Hiring entrepreneurs sounds like a great idea.  Sometimes... until they start working for you.

Or rather, until you realise they'll only begrudgingly work for you — if at all.

I know. I've been this person.

I told Lyft I'm not a great employee. It was one of the main reasons I left. I'll work like a dog to help people, but any company that's big enough for formal performance and compensation reviews is one that's too big for me.

I even told this to other companies as they tried to hire me. "We don't want employees," they said. "We want entrepreneurs."

Why? Let's explore.

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The allure of hiring entrepreneurs (and how it can go wrong)

Hiring people who have entrepreneurial spirit has a lot of attractions.

In sales and business development, entrepreneurs are naturals and can make you tons of cash. They have hustle, grit and a competitive streak that will help you out. They'll think of creative ways to land big customers, the tenacity to withstand many rejections for a few successes, and they'll work hard to be the best salespeople in your company (provided you pay them well enough for their efforts to not go somewhere else).

In operations, they have a lot of what it takes to make your business work like a machine, without being micromanaged. Entrepreneurs teach themselves things they don't know about management and analytics. They'll excitedly share information and new techniques around a company, hoping others will share with them as well. And they'll be logical, thinking of the company's money and time as their own and using those resources the same way.

These are great things. But how can it go wrong?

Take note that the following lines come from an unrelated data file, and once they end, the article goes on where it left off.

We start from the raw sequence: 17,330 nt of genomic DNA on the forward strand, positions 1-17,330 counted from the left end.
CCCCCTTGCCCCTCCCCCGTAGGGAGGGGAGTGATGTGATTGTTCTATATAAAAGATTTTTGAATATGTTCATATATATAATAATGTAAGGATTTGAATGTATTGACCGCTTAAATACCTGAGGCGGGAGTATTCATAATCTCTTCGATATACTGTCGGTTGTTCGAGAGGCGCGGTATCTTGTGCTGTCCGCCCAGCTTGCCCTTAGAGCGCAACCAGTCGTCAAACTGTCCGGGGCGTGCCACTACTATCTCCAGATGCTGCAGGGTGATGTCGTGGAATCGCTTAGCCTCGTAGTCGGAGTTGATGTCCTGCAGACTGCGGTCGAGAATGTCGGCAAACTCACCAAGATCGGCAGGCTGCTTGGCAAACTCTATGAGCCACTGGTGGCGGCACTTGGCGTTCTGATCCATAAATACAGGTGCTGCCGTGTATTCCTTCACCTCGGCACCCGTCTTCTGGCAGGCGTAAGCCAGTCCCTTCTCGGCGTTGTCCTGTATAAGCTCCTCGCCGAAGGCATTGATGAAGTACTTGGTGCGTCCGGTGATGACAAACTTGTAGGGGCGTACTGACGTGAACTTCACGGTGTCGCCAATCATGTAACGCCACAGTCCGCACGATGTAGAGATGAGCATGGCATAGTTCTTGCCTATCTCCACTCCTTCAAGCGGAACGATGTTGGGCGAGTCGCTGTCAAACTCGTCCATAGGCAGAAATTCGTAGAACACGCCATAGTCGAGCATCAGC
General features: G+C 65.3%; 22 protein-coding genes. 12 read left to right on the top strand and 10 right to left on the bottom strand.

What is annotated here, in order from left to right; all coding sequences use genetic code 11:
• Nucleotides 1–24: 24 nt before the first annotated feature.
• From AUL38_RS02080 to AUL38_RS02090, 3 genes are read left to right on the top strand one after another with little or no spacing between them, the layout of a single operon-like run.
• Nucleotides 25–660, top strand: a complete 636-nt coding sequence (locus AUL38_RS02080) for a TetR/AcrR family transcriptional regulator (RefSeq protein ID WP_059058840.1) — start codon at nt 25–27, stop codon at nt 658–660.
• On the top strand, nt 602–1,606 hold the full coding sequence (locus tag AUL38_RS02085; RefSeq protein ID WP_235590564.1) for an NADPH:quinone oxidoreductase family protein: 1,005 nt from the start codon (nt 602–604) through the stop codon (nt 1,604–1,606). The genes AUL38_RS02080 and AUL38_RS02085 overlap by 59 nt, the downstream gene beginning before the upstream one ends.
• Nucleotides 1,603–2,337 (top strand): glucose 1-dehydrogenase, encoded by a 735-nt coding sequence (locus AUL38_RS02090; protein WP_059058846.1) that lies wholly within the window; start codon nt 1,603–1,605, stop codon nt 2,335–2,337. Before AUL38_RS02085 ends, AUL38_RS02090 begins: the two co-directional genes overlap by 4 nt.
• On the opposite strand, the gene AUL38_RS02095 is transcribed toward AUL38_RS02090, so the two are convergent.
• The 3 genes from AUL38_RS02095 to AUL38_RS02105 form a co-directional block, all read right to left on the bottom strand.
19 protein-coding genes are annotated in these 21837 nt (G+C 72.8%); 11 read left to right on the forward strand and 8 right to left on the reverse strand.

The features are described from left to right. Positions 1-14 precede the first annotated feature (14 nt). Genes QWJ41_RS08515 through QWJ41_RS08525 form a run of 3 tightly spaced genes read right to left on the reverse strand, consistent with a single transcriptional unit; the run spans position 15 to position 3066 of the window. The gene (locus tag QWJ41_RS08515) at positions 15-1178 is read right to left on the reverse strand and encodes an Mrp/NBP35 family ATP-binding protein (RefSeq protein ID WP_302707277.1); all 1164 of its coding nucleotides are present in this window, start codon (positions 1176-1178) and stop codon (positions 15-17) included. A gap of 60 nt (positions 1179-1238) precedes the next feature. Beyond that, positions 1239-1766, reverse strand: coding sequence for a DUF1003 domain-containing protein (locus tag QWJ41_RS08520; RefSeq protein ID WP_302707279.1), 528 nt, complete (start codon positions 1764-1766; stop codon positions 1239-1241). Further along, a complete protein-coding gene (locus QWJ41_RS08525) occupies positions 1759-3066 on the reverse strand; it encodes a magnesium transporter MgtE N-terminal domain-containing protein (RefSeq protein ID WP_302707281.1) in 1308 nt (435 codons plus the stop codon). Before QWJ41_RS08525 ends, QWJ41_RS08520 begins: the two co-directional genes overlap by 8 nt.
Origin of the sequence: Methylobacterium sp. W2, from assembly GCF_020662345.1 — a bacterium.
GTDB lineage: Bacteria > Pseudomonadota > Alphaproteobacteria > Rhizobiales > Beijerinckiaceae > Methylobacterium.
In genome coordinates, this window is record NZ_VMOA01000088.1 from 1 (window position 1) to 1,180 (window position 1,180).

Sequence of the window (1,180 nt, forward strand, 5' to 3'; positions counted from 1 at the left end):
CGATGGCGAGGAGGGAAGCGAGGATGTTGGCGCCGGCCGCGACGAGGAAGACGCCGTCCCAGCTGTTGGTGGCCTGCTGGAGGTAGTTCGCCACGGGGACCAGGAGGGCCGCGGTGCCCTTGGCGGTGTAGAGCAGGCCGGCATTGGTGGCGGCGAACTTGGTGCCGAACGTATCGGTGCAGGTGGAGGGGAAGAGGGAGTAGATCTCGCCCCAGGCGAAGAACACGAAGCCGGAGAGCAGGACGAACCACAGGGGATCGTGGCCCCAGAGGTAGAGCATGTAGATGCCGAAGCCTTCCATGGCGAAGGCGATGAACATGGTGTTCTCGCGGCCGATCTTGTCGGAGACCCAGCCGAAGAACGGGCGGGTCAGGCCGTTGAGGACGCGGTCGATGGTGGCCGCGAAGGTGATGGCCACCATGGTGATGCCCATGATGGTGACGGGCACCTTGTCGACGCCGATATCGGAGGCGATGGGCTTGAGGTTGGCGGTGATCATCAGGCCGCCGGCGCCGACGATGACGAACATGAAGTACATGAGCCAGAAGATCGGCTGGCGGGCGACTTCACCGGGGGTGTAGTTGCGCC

There are three main ways to kill an entrepreneur: suffocate them in process, incentivise them poorly, and try to control them.

(By the way, if you actually do need your workers to do these things... it might mean that you don't need entrepreneurs.)

Suffocating entrepreneurs in process: this means asking them too many regular, procedural things that don't require creativity.

You might need daily reports done, or emails sent out at certain times, or for some spreadsheet to be filled out in a certain way every day. These tasks might take hours. They're critical for the business and "someone has to do them".

That's fine, but the entrepreneur is poorly suited for this. They are impatient, and often lack attention to detail (speaking for myself; I try constantly, but I see other superstars that are much better at detail naturally no matter how hard I try).

The entrepreneur is good at a job like that if you give them certain parameters to improve it and get them to make themselves redundant: "I want you to do this, but I really want you to figure out how to do it better. Find products out there, hire offshore people, whatever." If they don't have that latitude or the resources to achieve this, they'll be unhappy.

Incentivising entrepreneurs poorly: this can happen two main ways.

Firstly, you might not be giving them enough bonuses or equity as part of their compensation, tied to actual goals.

The challenge is that it's hard to set quantifiable goals for every job. But again, if you can't, then maybe you shouldn't hire entrepreneurs.

Set sales targets, operational targets (like efficiency) or something else. Give the person the resources to get there. And watch them go. You can be lenient in them, like prescribe a range. But they have to be clearly measurable.

The second way it can go wrong is comparative compensation might be bad.